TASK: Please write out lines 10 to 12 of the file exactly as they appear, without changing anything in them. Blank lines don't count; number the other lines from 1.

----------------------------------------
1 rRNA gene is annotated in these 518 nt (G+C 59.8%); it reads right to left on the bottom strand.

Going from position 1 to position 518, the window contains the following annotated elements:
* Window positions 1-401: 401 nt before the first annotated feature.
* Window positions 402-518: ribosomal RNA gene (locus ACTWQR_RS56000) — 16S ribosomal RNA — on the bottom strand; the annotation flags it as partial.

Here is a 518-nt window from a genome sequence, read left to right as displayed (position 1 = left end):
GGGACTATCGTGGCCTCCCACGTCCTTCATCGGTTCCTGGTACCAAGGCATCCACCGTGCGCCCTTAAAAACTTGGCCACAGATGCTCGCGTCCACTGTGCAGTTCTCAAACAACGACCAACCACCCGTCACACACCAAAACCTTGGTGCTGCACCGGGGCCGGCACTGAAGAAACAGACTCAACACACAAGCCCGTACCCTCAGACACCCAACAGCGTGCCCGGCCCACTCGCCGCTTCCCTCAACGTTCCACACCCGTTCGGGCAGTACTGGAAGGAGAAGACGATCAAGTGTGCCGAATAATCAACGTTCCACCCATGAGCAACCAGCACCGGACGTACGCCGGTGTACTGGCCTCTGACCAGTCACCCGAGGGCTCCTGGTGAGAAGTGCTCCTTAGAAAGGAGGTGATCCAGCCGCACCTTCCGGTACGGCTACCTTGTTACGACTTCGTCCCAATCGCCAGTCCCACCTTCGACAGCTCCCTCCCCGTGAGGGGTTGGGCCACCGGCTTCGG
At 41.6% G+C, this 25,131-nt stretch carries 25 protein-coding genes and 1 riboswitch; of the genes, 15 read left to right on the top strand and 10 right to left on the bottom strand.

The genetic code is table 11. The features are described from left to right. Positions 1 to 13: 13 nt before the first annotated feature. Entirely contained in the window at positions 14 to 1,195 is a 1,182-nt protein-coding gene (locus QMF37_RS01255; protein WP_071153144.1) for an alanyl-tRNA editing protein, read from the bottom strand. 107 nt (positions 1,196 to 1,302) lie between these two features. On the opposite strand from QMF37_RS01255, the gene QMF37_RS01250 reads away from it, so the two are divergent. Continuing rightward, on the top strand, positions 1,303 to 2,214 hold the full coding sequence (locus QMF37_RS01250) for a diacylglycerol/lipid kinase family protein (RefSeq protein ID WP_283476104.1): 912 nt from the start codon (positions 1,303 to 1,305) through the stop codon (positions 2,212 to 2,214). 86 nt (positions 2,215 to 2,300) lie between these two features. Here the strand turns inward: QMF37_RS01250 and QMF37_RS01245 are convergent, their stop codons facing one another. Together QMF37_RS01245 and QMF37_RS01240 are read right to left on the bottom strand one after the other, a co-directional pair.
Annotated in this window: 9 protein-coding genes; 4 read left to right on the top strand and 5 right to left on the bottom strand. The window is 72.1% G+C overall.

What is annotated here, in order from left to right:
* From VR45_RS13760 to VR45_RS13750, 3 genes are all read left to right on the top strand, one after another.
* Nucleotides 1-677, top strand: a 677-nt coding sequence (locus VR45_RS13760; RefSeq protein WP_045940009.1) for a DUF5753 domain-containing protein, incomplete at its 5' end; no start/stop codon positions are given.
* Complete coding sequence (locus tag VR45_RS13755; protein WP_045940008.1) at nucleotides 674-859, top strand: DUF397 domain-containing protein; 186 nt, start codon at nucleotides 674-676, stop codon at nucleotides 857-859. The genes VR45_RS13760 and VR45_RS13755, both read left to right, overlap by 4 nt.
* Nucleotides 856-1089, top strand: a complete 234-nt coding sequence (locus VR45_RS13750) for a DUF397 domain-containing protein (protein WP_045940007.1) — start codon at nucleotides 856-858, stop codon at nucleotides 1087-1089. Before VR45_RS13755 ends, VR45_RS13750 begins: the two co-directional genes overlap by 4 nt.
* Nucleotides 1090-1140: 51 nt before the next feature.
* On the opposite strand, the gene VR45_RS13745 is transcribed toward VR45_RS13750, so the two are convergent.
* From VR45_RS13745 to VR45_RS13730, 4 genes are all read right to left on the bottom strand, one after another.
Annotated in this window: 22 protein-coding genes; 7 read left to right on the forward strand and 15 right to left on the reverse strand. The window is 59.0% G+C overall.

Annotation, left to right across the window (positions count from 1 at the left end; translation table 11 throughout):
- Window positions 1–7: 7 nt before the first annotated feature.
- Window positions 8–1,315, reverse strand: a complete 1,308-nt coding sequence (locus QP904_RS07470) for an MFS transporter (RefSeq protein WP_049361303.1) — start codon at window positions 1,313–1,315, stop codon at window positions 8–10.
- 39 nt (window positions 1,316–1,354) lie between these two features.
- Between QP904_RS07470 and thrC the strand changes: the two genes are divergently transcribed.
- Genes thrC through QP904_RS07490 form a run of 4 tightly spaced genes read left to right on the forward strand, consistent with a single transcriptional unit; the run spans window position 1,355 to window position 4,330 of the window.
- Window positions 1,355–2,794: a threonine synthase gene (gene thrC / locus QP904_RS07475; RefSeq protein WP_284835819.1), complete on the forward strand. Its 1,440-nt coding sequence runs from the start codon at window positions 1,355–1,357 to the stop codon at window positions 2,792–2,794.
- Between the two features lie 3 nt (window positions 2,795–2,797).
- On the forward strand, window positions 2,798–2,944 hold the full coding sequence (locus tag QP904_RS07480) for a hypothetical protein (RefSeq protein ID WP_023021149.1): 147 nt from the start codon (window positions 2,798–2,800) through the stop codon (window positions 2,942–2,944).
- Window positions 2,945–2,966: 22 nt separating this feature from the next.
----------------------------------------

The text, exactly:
What is annotated here, in order from left to right:
* From VR45_RS13760 to VR45_RS13750, 3 genes are all read left to right on the top strand, one after another.
* Nucleotides 1-677, top strand: a 677-nt coding sequence (locus VR45_RS13760; RefSeq protein WP_045940009.1) for a DUF5753 domain-containing protein, incomplete at its 5' end; no start/stop codon positions are given.